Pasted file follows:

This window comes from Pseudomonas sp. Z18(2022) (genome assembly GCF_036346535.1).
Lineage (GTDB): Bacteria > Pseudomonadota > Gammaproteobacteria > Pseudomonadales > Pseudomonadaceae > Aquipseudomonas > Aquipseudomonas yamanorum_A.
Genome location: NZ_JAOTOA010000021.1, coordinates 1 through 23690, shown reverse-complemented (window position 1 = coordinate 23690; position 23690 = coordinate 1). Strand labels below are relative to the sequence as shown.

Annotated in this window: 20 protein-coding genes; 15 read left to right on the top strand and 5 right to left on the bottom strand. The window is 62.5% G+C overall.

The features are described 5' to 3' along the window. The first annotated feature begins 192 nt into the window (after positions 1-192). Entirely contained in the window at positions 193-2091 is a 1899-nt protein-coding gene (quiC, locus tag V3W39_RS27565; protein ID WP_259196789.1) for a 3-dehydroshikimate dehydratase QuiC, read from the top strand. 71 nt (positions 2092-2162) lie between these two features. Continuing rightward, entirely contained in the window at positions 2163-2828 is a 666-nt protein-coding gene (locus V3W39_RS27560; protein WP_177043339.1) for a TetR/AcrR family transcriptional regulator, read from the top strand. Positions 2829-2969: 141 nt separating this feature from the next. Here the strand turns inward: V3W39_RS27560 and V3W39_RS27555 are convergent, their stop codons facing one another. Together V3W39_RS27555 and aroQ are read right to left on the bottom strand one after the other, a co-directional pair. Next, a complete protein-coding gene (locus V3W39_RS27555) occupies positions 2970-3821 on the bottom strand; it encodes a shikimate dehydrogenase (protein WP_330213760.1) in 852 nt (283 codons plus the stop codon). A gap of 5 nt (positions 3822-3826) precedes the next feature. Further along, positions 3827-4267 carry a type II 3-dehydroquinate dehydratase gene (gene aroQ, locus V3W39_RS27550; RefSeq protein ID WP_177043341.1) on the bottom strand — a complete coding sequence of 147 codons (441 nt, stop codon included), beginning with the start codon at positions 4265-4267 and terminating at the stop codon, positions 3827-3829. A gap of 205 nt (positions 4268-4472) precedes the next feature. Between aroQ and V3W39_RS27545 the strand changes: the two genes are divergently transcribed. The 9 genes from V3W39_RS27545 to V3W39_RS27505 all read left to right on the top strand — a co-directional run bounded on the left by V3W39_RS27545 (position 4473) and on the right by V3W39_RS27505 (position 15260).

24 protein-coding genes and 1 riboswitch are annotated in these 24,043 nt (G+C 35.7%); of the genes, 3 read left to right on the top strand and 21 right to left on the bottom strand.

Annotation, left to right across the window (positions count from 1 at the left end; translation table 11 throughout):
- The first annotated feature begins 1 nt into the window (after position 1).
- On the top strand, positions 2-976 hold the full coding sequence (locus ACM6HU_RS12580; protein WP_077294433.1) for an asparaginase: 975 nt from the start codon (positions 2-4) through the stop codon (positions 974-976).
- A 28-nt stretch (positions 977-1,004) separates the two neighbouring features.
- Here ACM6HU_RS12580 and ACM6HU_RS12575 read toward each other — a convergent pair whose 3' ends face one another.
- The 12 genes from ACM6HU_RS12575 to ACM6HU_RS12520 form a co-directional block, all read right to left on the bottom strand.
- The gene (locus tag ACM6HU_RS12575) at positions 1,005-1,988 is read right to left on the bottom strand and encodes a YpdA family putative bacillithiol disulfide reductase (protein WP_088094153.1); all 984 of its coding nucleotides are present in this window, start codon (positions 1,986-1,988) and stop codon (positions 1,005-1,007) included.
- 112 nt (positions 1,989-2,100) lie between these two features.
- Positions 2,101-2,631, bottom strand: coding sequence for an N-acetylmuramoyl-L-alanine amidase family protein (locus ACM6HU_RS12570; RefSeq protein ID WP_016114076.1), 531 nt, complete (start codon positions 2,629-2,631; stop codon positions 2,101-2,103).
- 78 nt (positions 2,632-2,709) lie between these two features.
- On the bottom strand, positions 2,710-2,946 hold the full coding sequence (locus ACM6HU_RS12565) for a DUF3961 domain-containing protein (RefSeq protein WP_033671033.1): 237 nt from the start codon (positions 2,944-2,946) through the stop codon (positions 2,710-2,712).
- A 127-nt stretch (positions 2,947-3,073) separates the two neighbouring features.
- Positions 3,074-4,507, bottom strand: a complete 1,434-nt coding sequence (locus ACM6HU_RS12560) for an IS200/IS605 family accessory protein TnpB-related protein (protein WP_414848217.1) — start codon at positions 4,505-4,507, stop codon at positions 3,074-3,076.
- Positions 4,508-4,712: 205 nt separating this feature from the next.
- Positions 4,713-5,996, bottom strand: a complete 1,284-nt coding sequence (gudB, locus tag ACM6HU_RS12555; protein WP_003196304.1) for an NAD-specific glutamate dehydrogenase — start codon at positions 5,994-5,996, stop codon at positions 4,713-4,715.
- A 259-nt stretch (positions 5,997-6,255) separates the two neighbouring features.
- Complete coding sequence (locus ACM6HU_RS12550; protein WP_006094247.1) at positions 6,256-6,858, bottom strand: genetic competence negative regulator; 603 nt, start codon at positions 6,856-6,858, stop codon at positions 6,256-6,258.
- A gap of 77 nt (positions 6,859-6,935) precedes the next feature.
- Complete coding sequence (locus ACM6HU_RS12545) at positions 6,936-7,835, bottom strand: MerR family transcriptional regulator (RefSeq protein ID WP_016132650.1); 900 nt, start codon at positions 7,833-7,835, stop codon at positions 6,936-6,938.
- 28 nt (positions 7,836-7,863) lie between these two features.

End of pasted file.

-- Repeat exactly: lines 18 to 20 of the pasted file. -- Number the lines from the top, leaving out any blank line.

- A 127-nt stretch (positions 2,947-3,073) separates the two neighbouring features.
- Positions 3,074-4,507, bottom strand: a complete 1,434-nt coding sequence (locus ACM6HU_RS12560) for an IS200/IS605 family accessory protein TnpB-related protein (protein WP_414848217.1) — start codon at positions 4,505-4,507, stop codon at positions 3,074-3,076.
- Positions 4,508-4,712: 205 nt separating this feature from the next.